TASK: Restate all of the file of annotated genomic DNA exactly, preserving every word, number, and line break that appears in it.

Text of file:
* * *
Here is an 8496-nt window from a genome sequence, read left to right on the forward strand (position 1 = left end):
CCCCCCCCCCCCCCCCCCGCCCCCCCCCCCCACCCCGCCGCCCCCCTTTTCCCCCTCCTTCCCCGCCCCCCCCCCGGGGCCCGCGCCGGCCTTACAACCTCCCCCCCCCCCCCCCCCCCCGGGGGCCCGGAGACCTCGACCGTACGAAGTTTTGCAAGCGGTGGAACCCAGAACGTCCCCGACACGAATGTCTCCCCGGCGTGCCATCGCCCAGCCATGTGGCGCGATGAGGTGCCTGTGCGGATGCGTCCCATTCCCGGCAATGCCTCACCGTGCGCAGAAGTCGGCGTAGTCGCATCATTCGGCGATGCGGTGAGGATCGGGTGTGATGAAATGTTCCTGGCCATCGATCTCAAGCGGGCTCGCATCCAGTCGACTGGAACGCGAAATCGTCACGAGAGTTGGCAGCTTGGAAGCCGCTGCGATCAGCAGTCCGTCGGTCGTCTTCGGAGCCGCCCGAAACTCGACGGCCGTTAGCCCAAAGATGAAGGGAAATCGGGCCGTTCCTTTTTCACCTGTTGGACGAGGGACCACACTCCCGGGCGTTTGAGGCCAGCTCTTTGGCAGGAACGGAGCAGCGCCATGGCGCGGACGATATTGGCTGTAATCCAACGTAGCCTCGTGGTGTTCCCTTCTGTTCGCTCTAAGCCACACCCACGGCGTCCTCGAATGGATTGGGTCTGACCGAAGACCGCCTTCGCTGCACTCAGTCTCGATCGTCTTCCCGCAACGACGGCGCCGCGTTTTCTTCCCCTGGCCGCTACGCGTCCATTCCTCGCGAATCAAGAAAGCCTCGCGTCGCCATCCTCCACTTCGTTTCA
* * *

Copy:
Here is an 8496-nt window from a genome sequence, read left to right on the forward strand (position 1 = left end):
CCCCCCCCCCCCCCCCCCGCCCCCCCCCCCCACCCCGCCGCCCCCCTTTTCCCCCTCCTTCCCCGCCCCCCCCCCGGGGCCCGCGCCGGCCTTACAACCTCCCCCCCCCCCCCCCCCCCCGGGGGCCCGGAGACCTCGACCGTACGAAGTTTTGCAAGCGGTGGAACCCAGAACGTCCCCGACACGAATGTCTCCCCGGCGTGCCATCGCCCAGCCATGTGGCGCGATGAGGTGCCTGTGCGGATGCGTCCCATTCCCGGCAATGCCTCACCGTGCGCAGAAGTCGGCGTAGTCGCATCATTCGGCGATGCGGTGAGGATCGGGTGTGATGAAATGTTCCTGGCCATCGATCTCAAGCGGGCTCGCATCCAGTCGACTGGAACGCGAAATCGTCACGAGAGTTGGCAGCTTGGAAGCCGCTGCGATCAGCAGTCCGTCGGTCGTCTTCGGAGCCGCCCGAAACTCGACGGCCGTTAGCCCAAAGATGAAGGGAAATCGGGCCGTTCCTTTTTCACCTGTTGGACGAGGGACCACACTCCCGGGCGTTTGAGGCCAGCTCTTTGGCAGGAACGGAGCAGCGCCATGGCGCGGACGATATTGGCTGTAATCCAACGTAGCCTCGTGGTGTTCCCTTCTGTTCGCTCTAAGCCACACCCACGGCGTCCTCGAATGGATTGGGTCTGACCGAAGACCGCCTTCGCTGCACTCAGTCTCGATCGTCTTCCCGCAACGACGGCGCCGCGTTTTCTTCCCCTGGCCGCTACGCGTCCATTCCTCGCGAATCAAGAAAGCCTCGCGTCGCCATCCTCCACTTCGTTTCA